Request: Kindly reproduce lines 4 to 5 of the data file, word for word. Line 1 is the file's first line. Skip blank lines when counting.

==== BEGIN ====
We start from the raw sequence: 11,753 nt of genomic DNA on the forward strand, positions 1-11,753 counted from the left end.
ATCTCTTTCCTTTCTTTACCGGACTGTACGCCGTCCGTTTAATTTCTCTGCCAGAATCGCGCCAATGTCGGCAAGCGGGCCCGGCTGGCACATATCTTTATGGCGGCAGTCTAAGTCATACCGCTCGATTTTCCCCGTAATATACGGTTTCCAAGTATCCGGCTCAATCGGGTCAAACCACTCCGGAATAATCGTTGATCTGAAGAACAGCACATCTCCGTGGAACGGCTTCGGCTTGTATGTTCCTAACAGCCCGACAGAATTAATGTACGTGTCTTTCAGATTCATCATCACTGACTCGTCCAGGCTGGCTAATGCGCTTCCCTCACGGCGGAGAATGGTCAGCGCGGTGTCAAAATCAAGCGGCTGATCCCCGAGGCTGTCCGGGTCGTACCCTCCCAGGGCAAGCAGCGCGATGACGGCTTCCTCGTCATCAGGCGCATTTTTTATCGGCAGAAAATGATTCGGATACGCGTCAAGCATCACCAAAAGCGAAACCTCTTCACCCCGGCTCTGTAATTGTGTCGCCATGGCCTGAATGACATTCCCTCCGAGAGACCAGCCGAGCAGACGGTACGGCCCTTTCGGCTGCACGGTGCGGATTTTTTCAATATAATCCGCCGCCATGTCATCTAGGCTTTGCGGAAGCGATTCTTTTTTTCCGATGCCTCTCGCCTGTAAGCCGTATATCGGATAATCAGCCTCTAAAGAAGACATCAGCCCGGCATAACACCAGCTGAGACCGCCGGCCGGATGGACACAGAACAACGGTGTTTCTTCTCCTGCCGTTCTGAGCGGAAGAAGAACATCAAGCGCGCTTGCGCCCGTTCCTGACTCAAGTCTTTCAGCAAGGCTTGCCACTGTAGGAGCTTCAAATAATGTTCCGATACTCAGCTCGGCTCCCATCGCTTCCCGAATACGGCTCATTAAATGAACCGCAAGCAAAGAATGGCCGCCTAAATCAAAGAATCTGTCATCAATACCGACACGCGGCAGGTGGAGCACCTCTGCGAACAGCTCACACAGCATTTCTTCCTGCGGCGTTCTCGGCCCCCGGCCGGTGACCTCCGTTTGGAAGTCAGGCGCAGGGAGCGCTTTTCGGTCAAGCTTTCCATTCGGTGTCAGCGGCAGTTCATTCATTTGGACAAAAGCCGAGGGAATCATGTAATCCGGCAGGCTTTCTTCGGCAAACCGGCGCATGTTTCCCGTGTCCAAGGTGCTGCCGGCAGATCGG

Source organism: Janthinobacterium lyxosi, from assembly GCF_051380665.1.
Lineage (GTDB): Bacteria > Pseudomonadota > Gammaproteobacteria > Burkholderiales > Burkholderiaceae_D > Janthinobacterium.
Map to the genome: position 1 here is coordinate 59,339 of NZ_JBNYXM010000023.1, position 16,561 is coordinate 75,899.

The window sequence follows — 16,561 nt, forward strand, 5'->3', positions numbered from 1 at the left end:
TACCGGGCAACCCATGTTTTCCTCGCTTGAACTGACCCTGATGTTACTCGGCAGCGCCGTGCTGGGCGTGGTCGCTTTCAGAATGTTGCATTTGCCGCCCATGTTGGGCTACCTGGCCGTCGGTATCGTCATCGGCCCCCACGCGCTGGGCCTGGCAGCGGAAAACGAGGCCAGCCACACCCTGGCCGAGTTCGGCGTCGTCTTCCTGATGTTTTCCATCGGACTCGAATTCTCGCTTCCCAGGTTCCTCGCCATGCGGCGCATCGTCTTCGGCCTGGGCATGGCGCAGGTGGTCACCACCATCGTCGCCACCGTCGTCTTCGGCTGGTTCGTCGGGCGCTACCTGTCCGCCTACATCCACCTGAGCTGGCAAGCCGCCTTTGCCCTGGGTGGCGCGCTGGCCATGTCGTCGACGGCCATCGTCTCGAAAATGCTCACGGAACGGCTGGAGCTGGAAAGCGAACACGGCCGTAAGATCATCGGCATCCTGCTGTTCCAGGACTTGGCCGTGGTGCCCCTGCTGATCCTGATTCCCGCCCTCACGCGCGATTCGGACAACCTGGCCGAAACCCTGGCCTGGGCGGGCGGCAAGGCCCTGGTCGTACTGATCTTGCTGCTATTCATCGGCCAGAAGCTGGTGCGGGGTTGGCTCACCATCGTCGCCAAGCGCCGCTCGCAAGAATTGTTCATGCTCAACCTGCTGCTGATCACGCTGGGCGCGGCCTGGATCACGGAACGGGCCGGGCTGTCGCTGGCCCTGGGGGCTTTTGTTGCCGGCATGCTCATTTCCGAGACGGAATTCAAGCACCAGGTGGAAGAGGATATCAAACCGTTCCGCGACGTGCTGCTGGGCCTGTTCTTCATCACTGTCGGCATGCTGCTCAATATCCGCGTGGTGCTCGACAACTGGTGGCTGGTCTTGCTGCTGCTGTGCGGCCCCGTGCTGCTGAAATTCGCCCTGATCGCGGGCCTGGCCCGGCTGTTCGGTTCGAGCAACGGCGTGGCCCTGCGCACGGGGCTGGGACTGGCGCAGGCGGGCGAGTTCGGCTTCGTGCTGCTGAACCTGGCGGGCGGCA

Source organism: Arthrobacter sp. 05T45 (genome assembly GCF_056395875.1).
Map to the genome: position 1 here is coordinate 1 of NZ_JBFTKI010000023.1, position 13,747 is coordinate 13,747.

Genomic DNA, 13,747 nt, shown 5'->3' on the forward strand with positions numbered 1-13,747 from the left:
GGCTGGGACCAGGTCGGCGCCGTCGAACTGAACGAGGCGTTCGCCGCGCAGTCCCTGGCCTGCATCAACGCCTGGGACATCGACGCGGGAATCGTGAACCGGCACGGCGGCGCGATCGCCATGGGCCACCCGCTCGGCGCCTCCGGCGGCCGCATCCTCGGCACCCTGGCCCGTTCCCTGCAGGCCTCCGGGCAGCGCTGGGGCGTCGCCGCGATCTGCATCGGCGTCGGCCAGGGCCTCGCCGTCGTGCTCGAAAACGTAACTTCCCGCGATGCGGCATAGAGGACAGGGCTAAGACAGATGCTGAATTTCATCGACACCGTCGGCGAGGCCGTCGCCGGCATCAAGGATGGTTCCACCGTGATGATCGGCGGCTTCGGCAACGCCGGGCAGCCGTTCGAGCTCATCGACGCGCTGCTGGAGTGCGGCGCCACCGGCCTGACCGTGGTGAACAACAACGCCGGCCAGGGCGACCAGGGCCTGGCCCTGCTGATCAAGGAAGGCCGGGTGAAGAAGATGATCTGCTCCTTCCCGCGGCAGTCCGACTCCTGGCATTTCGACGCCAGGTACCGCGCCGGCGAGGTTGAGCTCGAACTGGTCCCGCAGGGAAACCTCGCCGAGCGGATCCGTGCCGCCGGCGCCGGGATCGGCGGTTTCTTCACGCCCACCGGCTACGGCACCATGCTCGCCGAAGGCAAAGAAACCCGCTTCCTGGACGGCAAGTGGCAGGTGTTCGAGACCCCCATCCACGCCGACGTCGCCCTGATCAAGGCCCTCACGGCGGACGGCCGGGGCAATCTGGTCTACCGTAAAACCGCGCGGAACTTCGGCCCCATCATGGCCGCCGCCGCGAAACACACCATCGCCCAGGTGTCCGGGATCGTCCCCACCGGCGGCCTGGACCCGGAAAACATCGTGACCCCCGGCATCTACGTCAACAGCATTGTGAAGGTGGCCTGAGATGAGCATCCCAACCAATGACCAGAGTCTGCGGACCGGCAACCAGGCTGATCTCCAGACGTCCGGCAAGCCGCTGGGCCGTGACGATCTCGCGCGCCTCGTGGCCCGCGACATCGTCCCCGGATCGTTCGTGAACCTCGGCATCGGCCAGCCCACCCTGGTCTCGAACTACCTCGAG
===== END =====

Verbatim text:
Lineage (GTDB): Bacteria > Pseudomonadota > Gammaproteobacteria > Burkholderiales > Burkholderiaceae_D > Janthinobacterium.
Map to the genome: position 1 here is coordinate 59,339 of NZ_JBNYXM010000023.1, position 16,561 is coordinate 75,899.